UK copyright laws out of date 2006-10-30 11:01:10

    BEIJING, Oct. 30 (Xinhuanet) -- Three-hundred-year old UK copyright laws are out of date and should be rewritten to protect users of the iPod and other MP3 players, according to a report from an influential thinktank Sunday.

    Under the UK's current legislation, millions of Brits break the copyright laws each year when copying their own CDs onto their iPods and other MP3 players, said the Institute for Public Policy Research (IPPR) in the report.

    The report said it was time to overhaul the copyright regulations and recommend a legal "private right to copy" that would allow people to make copies of CDs, or DVDs for personal use.

    "British copyright law is out of date with consumer practices and technological progress. Giving people a legal 'private right to copy' would allow them to copy their own CDs and DVDs onto their home computers, laptops or phones without breaking the law," said Ian Kearns, IPPR's deputy director.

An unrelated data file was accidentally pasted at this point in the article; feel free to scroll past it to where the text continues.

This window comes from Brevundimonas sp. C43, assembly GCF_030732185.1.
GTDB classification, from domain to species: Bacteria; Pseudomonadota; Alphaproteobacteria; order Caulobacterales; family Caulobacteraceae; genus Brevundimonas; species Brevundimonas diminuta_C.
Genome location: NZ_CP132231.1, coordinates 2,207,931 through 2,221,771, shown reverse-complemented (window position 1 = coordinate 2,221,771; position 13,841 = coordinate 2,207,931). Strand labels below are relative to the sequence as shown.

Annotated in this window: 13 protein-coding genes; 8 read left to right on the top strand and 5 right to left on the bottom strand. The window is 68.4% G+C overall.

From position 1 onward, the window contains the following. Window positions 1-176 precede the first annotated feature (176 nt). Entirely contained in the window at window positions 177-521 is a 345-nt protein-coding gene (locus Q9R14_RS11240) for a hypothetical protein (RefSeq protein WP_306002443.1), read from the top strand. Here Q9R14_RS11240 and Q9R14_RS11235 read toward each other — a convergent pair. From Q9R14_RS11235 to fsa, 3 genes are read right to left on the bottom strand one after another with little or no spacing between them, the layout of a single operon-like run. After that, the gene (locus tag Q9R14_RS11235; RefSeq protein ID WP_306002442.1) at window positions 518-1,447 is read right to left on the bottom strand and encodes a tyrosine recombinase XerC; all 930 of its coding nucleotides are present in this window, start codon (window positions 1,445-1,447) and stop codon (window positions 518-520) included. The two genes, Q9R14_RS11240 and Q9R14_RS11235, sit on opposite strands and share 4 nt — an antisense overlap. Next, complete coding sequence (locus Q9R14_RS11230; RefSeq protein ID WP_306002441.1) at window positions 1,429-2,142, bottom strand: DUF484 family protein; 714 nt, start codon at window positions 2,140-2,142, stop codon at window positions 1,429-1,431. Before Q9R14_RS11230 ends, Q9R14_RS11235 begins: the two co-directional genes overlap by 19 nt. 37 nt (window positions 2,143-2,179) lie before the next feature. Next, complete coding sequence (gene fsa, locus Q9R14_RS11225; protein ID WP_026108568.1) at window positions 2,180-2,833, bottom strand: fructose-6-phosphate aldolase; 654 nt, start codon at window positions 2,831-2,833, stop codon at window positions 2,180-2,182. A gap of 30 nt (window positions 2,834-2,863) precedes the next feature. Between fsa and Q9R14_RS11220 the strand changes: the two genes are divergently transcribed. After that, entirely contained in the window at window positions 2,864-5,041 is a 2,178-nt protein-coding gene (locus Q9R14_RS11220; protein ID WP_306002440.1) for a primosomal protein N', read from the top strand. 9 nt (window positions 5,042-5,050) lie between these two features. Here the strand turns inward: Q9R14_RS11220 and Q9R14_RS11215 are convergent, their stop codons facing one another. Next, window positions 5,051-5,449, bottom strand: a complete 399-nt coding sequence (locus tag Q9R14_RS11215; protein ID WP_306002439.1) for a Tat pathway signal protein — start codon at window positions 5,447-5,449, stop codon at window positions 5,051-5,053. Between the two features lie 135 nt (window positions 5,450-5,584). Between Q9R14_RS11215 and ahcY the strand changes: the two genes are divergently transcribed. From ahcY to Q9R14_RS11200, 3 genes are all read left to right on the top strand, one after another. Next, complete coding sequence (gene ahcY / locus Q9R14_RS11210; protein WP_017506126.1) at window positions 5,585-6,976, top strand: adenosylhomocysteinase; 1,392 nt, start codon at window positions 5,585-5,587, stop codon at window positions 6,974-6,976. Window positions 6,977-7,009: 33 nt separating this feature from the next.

The IPPR report hopes to influence the outcome of a forthcoming review of Intellectual Property, set up by Chancellor Gordon Brown and chaired by Andrew Gowers. IPPR said the review should update the copyright laws to take account of the changes in the way people want to listen to music, watch films and read books.

    According to a research published Sunday by the National Consumer Council, more than half of British consumers are infringing copyright laws by copying CDs on to their computers, iPods or other MP3 players. The research, based on interviews with more than 2,000 adults, found that 55 percent have copied CDs and 59 percent believe it is legal to do so.


Editor: Wang Yan
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